Development and Evaluation of Ternary Amorphous Solid Dispersion of Poorly Water-soluble Compounds

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Paul, Sagar Kumar
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Purpose: Ternary amorphous solid dispersion (TASD) containing an additional component compared to conventional binary ASD further enhances the effectiveness of this strategy. Recently, polyphenolic compounds such as curcumin (CUR) and resveratrol (RES) are shown to have synergistic antioxidant, chemo-preventive, chondroprotective, and anticancer activity. However, their poor aqueous solubility limits their oral application. The purpose of this study is to design, characterized, and evaluate a soluble and stable TASD containing CUR and RES with a hydrophilic polymer. Methods: Choosing an optimum polymer can be considered as one of the most crucial activities during TASD development. We carried out commonly used polymer screening studies i.e. miscibility, crystallization tendency, Flory-Huggins interaction parameter, solubility parameter, as well as advanced studies (i.e., crystallization kinetics and molecular interaction). Upon selection of the optimum polymer, TASDs were prepared by rotary evaporation. Pure drugs, their physical mixtures (PM), binary, and ternary ASDs were characterized by XRD, DSC, TGA, FTIR, and Raman spectroscopy. A 2-step in-vitro dissolution was carried out, under non-sink condition using a USP-II apparatus. Centrifuged samples were analyzed by a UV-Vis method. Finally, the long-term stability of TASDs was evaluated at room temperature. Results: The screening studies focused on the miscibility, crystallization inhibition, and interaction capability of polymer. From three different polymers (i.e., EPO, HPMCAS, and S100), the miscibility study indicated the best miscibility of CUR and RES with EPO. From the crystallization kinetics study, we inferred that EPO has a better crystallization inhibition effect than HPMCAS and S100. Finally, interaction studies confirmed that all three polymers have the potential for hydrogen bonding. Besides, EPO showed acid-base interaction with both CUR and RES. Thus, EPO was selected to formulate a stable TASD with enhanced solubility and stability. A high drug-loaded (50% w/w) TASD was prepared and characterized to be in amorphous form with a single Tg. Strong interaction was confirmed with both FTIR and Raman spectroscopy. From the in-vitro dissolution study, it was observed that the % dissolved concentration Of CUR and RES from 50% drug-loaded TASD was respectively ~197 times and ~4 times higher than the PM after 1 hour. These TASD formulations were stable at room temperature for 12 months.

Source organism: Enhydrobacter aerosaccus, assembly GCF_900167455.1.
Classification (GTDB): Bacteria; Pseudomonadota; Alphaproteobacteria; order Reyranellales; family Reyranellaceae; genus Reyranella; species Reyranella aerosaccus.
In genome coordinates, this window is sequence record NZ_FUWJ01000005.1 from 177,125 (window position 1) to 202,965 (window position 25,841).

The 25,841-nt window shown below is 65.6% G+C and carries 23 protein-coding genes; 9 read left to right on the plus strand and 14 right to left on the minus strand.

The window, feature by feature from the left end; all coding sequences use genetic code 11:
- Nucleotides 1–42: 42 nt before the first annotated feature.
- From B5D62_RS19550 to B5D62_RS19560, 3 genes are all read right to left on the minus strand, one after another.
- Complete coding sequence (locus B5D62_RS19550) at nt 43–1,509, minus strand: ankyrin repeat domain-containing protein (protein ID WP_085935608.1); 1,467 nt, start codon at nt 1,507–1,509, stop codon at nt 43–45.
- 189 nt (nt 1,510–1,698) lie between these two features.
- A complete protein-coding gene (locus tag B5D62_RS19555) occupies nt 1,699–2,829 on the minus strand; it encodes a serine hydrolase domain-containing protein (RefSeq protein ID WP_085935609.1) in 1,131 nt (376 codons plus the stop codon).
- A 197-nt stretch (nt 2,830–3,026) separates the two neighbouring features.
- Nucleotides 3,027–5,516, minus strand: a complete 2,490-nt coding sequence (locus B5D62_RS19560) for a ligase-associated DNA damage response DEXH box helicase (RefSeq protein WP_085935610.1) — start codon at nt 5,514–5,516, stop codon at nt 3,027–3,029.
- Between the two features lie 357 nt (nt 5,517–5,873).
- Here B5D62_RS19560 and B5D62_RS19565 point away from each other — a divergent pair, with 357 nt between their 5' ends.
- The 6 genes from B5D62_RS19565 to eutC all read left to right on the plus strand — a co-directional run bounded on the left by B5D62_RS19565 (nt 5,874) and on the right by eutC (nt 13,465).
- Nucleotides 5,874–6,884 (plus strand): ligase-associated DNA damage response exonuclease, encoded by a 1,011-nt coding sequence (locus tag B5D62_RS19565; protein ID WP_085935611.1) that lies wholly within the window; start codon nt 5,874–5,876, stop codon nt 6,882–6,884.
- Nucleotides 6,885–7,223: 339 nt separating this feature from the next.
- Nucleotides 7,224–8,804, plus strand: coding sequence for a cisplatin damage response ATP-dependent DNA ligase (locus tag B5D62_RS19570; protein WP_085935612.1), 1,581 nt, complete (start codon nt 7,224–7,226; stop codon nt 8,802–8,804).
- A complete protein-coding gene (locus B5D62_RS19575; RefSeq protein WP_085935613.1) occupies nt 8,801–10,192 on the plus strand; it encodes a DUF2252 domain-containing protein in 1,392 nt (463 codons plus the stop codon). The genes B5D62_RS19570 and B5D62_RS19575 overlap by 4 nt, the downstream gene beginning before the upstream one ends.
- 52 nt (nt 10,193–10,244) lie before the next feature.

Creighton University
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